What risk was Dr. Rohmer taking in letting Mr. Fairbain be the master of ceremonies in The View From Saturday?

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dymatsuoka | (Level 1) Distinguished Educator

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Mr. Homer Fairbain is the deputy superintendant in charge of instruction in the school district, but for a man with such a lofty position, he is not very learned. Mr. Fairbain had been the master of ceremonies for the district playoffs of the Academic Bowl the previous year, and had made quite a mess of things, showing his ignorance by his inability to read the questions correctly, and embarrassing the school district in the process. This year, since the competing team is from the sixth grade instead of the eighth grade as expected, it is anticipated that the audience for the event will be larger than usual. By letting Mr. Fairbain be the master of ceremonies again, Dr. Rohmer is taking a chance that the district will again be embarrassed by Mr. Fairbain's gaffes in front of even more observers than last year.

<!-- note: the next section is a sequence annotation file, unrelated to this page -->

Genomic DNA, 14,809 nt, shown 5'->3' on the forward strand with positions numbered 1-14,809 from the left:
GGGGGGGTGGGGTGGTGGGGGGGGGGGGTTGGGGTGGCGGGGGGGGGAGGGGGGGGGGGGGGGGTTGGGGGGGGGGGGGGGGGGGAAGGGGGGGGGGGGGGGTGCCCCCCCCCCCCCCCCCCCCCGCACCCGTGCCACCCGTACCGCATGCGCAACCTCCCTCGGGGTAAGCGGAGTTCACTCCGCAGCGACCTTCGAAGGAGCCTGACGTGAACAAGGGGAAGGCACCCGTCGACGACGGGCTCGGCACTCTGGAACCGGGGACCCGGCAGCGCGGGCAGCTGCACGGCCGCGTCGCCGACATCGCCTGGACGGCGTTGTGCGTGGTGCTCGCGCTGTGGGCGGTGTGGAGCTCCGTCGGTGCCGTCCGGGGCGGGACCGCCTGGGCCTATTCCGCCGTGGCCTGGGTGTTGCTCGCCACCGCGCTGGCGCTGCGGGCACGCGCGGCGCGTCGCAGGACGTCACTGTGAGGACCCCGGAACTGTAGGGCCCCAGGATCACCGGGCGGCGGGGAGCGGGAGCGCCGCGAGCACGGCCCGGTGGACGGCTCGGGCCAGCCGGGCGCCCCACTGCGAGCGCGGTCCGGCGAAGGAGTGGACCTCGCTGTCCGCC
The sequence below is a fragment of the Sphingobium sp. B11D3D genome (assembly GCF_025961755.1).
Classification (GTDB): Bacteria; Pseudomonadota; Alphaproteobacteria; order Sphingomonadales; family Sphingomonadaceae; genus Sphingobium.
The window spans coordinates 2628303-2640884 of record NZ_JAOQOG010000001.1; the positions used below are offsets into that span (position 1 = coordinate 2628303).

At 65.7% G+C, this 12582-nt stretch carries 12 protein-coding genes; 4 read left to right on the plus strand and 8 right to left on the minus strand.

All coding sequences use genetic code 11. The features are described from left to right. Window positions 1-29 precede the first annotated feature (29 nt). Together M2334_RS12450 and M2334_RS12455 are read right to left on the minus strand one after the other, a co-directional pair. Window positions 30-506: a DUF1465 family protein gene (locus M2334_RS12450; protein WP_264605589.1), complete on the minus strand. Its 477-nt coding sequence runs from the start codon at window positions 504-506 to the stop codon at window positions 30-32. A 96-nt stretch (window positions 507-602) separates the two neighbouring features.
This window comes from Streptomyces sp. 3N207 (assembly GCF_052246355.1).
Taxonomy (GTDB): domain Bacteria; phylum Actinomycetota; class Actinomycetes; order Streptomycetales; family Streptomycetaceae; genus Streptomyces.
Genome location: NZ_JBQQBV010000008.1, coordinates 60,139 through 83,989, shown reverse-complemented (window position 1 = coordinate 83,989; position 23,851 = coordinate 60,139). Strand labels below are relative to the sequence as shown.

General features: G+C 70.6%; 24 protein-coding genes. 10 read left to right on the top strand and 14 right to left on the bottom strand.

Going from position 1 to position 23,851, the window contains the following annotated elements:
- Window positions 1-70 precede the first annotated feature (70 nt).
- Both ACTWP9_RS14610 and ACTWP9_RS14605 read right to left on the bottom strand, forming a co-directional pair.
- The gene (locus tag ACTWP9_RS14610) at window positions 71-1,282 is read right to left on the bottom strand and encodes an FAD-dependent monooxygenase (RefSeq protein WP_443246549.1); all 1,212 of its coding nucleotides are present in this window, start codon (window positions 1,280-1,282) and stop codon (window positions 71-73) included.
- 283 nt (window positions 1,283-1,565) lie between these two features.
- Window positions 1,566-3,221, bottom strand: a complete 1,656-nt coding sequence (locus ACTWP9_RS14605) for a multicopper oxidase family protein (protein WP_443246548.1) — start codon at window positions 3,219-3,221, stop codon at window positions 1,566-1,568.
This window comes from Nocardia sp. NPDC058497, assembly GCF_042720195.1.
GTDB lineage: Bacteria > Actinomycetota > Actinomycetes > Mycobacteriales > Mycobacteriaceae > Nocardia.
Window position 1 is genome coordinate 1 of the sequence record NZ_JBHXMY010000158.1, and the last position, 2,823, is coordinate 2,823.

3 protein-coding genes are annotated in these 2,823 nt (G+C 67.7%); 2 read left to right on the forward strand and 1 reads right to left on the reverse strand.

Dr. Rohmer actually has little choice but to let Mr. Fairbain do the job again, however, because it is "his one chance to show the community that he (has) learned a thing or two." Mr. Fairbain is a good-hearted, humble man, albeit inept, and he offers to consult some of the remedial reading teachers on staff to help him read the questions correctly, but Dr. Rohmer reminds him that that might not be appropriate, as he is technically their boss. In an attempt to avoid disaster, Dr. Rohmer gives Mr. Fairbain a copy of the questions ahead of time, so he can practice and prepare to read them without error. On the day of the event, Mr. Fairbain does quite well at first, but then he mispronounces the name "Geronimo," and is corrected by Julian Singh. Mr. Fairbain, good-natured as usual, admits his mistake, but then makes things worse by asking Julian if he is an Indian himself; when Julian gives the qualified answer that he is "in part what is called East Indian," Mr. Fairbain breaks an unspoken rule about not commenting about a person's ethnicity in public by asking, "What is your tribe?" Mr. Fairbain clearly does not understand the difference between East Indian and American Indian ethnicity, and Dr. Rohmer is mortified. Mr. Fairbain, seeing Dr. Rohmer's look, mercifully ceases his blundering repartee, and continues on with the contest (Chapter 7).

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